| Mississippi Attorney General Determines Casino Classes Against State Law
By Tom Wilemon, The Sun Herald, Biloxi, Miss.
Knight Ridder/Tribune Business News
May 18--GULFPORT, Miss. -- Casino management classes may be omitted from a new tourism degree this fall at the University of Southern Mississippi because of an attorney general's opinion.
The opinion last week from Attorney General Jim Hood interprets state law to "clearly prohibit" the state College Board from training gambling employees. The opinion also said state law prohibits the teaching of gambling classes on publicly owned property. The opinion was sought by Sen. Alan Nunnelee, R-Tupelo, who wanted to clarify whether the board has the authority to sidestep the Legislature in offering classes related to the casino industry.
The board in April approved a bachelor's degree in tourism with the courses to be taught at the University of Southern Mississippi. The casino management courses were to be offered at the Long Beach campus.
In November 2003, a representative from the AG's office assigned to the board told members the degree could be offered. The state College Board said that despite a state statute prohibiting gambling courses from being taught on public property, it believed it had the power to determine what subjects are taught at state schools.
The College Board is expected to discuss the AG's opinion with USM President Shelby Thames when it meets later this week in Jackson. Harold Doty, the dean of the USM School of Business, plans to meet with lawyers in the Attorney General's office on Wednesday then report that afternoon to Thames.
"We were never going to teach card dealing or any direct gambling activities," Doty said. "We have approval from the (College Board) to offer a degree in tourism, a bachelor of science and business administration in tourism. As part of that degree, we had identified three concentration areas: hotel management, restaurant management and casino and resort management. My best guess right now is that the AG opinion affects only the part of the curriculum focused on casino resort management."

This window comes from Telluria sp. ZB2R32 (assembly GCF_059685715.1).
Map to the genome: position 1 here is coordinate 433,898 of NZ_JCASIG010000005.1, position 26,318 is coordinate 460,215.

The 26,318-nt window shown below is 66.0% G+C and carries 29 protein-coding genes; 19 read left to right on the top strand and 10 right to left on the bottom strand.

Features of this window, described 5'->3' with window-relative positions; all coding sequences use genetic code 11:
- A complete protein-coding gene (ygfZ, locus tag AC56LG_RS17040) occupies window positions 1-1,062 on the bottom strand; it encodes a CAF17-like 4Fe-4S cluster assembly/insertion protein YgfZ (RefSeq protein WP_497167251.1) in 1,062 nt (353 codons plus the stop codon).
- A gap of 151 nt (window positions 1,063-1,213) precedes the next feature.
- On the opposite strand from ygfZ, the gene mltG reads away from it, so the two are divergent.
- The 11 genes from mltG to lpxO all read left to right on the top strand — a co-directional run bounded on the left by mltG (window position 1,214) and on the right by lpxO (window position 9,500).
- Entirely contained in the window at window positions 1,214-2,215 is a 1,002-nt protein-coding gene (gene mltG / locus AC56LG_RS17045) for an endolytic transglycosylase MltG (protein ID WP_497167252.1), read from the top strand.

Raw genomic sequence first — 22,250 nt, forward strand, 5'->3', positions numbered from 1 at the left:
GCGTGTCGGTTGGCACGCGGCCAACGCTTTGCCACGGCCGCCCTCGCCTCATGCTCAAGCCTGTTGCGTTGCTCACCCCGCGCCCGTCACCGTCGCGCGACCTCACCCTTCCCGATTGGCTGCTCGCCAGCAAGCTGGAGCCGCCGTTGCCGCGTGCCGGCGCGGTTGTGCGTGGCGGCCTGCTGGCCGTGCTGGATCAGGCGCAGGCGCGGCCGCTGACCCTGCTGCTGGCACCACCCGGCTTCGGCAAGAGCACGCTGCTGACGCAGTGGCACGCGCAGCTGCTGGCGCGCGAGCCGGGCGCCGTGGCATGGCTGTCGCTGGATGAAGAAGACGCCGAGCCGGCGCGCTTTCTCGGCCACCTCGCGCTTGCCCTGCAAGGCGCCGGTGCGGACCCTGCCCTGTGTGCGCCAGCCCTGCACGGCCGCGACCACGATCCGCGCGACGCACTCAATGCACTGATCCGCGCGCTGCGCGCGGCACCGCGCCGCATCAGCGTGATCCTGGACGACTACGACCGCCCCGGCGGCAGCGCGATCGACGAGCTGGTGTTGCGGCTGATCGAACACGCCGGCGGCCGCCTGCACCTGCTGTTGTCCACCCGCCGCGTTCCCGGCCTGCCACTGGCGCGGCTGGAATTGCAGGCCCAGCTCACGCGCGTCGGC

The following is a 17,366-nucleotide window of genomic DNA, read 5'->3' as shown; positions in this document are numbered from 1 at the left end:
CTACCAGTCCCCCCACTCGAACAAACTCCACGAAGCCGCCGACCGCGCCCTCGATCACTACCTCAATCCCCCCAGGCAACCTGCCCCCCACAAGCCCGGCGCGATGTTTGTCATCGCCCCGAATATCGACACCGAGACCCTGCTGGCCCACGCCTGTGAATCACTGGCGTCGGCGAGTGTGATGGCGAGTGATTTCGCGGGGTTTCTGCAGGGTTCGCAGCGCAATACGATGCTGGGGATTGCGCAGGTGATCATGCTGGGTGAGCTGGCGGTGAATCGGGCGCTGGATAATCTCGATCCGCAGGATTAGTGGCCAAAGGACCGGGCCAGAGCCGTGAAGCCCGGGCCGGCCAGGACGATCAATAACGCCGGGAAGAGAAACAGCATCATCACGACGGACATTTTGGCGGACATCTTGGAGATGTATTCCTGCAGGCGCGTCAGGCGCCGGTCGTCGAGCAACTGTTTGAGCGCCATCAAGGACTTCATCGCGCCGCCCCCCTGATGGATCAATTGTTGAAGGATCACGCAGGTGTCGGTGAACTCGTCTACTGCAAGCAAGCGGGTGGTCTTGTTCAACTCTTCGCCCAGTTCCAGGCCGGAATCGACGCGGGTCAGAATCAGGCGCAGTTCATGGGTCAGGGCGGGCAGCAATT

On average, the highest-paid jobs at casino resorts are related to gambling.
The College Board voted to offer casino and resort management classes after Tulane University began offering them in Biloxi.
"My position as a dean is I'm disappointed," Doty said. "We worked real hard to put this together. I respect the opinions of some people in the state who don't approve and that's fine. While I'm disappointed, I'm hopeful we will find a compromise somewhere."
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(c) 2004, The Sun Herald, Biloxi, Miss. Distributed by Knight Ridder/Tribune Business News.